So what happens when you're really not very good at something that feels important to you?
It's late on a beautiful, warm Saturday afternoon in the middle of March and we've made the decision to stop with the farm work and spend some time together as a family crafting outside.
It's a crazy time of the year and often I'll find myself getting ready for bed at night not able to remember a single time when I sat down all day. Everything is ripe and needs picking, everything is dry and needs irrigating, everything is going soft and needs preserving, everything is becoming a jungle and needs weeding, and mowing and feeding and fencing and fixing and moving and stacking and and and and...so stopping early just to sit together and chat and make feels indulgent, and precious, and also necessary.
My farmer boy is carving a spoon. It's been months since he's made one but he's committed to demonstrating and selling at a market soon and has lots of cutting ahead of him. His hands feel out of practise, his fingers are sore and blistered, but he's in the zone and not long after he starts chipping away he remembers and he becomes excited at the possibilities and the feelings.
Nearby Indi is weaving wool around sticks and inside the house Jarrah is creating with paper and washi tape.
Miss Pepper is taking staples from our sheep's shorn fleece, combing them, using some for her fairy house and making neat piles of the rest for me. I can't help but joke about how she owes me. How I've been brushing and braiding her bottom-lengthed hair for eight years now and it's time for her to pay up. She is strong and likes to discuss the feeling of the lanolin on her hands, the sheepy, woolly smell and the bits of dirt she finds as she cards.
And I am sitting to the side, shoes off, straight backed, deep breathed, trying my hardest to find some sort of rhythm on this spinning wheel I borrowed from my spinning group.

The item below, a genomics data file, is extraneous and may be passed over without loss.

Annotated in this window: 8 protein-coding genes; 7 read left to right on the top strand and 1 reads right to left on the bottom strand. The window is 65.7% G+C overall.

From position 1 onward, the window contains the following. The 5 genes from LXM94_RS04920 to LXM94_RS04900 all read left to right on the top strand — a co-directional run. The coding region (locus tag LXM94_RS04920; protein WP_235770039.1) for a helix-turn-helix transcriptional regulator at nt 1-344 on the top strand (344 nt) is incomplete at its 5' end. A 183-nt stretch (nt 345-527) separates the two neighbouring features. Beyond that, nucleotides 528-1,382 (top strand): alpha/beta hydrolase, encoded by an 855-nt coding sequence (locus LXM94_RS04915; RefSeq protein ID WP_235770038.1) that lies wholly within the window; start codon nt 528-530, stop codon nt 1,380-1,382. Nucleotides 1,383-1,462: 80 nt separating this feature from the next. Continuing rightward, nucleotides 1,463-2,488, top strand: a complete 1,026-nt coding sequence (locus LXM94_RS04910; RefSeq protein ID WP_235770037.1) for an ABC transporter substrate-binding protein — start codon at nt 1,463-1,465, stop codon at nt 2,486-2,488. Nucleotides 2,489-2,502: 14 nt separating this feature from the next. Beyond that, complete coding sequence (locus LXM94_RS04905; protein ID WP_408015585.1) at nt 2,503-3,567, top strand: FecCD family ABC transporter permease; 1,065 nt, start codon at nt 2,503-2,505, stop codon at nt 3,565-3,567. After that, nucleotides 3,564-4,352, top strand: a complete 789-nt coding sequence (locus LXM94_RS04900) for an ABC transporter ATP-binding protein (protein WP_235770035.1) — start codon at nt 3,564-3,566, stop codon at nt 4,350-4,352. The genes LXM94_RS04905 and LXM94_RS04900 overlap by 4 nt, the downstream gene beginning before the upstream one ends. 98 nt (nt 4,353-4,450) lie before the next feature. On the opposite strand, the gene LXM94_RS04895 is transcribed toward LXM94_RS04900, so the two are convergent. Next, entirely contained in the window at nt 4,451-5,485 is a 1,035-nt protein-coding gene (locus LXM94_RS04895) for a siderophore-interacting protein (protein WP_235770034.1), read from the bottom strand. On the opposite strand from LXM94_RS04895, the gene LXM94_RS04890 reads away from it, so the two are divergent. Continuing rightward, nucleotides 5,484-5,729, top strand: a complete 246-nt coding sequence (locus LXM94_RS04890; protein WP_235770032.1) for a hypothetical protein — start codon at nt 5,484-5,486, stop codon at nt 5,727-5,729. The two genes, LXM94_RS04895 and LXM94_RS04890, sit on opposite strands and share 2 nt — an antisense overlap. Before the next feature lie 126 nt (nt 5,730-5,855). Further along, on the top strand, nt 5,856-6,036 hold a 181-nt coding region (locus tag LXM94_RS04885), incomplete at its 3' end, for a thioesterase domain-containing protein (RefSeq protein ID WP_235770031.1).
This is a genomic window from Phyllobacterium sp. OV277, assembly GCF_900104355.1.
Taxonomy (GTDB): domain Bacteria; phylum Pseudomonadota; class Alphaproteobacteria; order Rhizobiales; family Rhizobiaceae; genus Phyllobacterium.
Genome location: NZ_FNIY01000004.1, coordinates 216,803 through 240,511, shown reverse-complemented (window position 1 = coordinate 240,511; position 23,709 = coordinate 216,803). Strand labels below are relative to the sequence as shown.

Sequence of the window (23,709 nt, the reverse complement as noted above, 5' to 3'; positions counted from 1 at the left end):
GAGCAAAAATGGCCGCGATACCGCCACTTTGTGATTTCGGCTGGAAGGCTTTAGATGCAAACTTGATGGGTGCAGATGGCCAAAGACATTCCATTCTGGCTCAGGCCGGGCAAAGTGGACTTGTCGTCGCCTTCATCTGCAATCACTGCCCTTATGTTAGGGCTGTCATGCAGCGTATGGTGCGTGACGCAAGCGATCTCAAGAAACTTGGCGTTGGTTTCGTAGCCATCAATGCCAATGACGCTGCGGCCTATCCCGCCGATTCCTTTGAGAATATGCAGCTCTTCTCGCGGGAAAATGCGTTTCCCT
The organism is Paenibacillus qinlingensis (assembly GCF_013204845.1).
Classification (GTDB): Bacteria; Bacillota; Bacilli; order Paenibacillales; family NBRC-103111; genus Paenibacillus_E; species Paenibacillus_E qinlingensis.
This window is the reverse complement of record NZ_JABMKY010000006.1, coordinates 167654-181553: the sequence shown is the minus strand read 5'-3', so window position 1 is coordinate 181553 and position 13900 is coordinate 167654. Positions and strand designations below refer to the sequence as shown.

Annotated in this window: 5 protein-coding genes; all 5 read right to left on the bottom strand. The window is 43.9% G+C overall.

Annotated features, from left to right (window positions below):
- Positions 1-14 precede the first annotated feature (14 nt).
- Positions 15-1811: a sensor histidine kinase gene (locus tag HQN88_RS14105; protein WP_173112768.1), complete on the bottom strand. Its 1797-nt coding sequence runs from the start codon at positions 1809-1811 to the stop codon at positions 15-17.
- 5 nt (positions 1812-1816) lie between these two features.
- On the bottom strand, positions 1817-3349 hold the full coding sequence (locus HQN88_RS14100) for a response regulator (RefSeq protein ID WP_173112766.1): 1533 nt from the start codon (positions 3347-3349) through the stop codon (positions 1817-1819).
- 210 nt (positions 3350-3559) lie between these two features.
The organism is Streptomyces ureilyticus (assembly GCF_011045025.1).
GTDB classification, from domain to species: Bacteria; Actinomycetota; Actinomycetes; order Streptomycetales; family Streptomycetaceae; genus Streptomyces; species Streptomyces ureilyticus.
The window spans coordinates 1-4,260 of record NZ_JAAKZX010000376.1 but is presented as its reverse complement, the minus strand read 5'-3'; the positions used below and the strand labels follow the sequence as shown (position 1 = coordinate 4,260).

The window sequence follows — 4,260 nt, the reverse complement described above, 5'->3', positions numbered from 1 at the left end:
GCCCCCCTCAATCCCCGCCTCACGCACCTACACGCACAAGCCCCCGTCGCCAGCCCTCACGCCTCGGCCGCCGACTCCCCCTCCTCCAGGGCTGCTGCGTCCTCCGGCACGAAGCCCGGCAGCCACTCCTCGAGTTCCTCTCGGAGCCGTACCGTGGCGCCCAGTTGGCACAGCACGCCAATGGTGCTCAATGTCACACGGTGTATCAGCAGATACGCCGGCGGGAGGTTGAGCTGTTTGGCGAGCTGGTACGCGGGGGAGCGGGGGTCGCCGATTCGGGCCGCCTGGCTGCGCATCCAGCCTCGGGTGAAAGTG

And it's hard for me.
And I am a little disappointed because I think I had hoped that it would click for me sooner. That wool and fibre and textiles are such a big important part of who I am and what I love that spinning would just be an extension of what I can do and would be easy for me.
To be honest and fair I haven't given the wheel that much time. When time is precious it feels better spent on projects that will produce a sure thing. I have a sleeve to knit on a jumper, I have squares to knit into a blanket, I have Indi's cardigan to cast on, winter is coming and there are socks and mittens and beanies in the queue.
But still the spinning calls to me.
I visit the sheep that grew this fleece every day. At the moment I know that they are in our south orchard eating the grass that grows between the trees. I love that they feel so comfortable amongst the chickens and that they sleep with the dogs. I watch them carefully to see how they behave on the warm days and when it is cooler. I love how they stick together as a pack, how they panic when they are separated from one another by accident and look relieved and chummy when they are reunited. I don't mind that they are eating the lower leaves on the branches of the apple trees and I am sure that their little pellet poo is doing great things for the orchard's fertility.
Now that we have sheep, I find myself less interested in buying commercial wool.
I want to knit with wool that tells our farm's story. Wool that holds our seasons, and bits of our land and the love and respect we have for them as part of our farm.
And yet I find myself with lots of tangley twisty bits.
And a bobbin filled with yarn so bobbley and uneven that it almost looks like that novelty pom-pom yarn you find in op shops and wonder why it was made in the first place.
I will persevere of course. I will hold the fleece in my left hand, draft with my right, while treadeling with both feet and trying to get the wheel to spin in a clockwise direction. Phew! And I'll hold my breath when my farmer boy hops on; part of me wanting him to get it and explain it simply to me, and part of me wanting it to be too hard for him too so it's not just me spinning my way into lumpy-town.
I wonder how far away from my dreams of a hand spun, hand knitted jumper my reality is.
In the meantime, we've opened our farm gate stall for the season, Yay!
You can find us at - Daylesford Organics - 19 Foxs Lane Muskvale.
The stall is open between about 8am and 8pm every day.
Apples are all certified organic, grown here, picked within the last 24 hours, DELICIOUS and cost $6kg.
Please bring your own bags, exact change and honesty.
And tell me, if you please, when was the last time you tried to learn something new?
When was the last time you didn't at first succeed?
And how long did you try and try again for?
Oh and I'm on the hunt for my own wheel if you have any suggestions.
And youtube spinning videos, can you suggest any?
I'm off to pick today's tomatoes and plant some cabbage.
Big spinny love to you,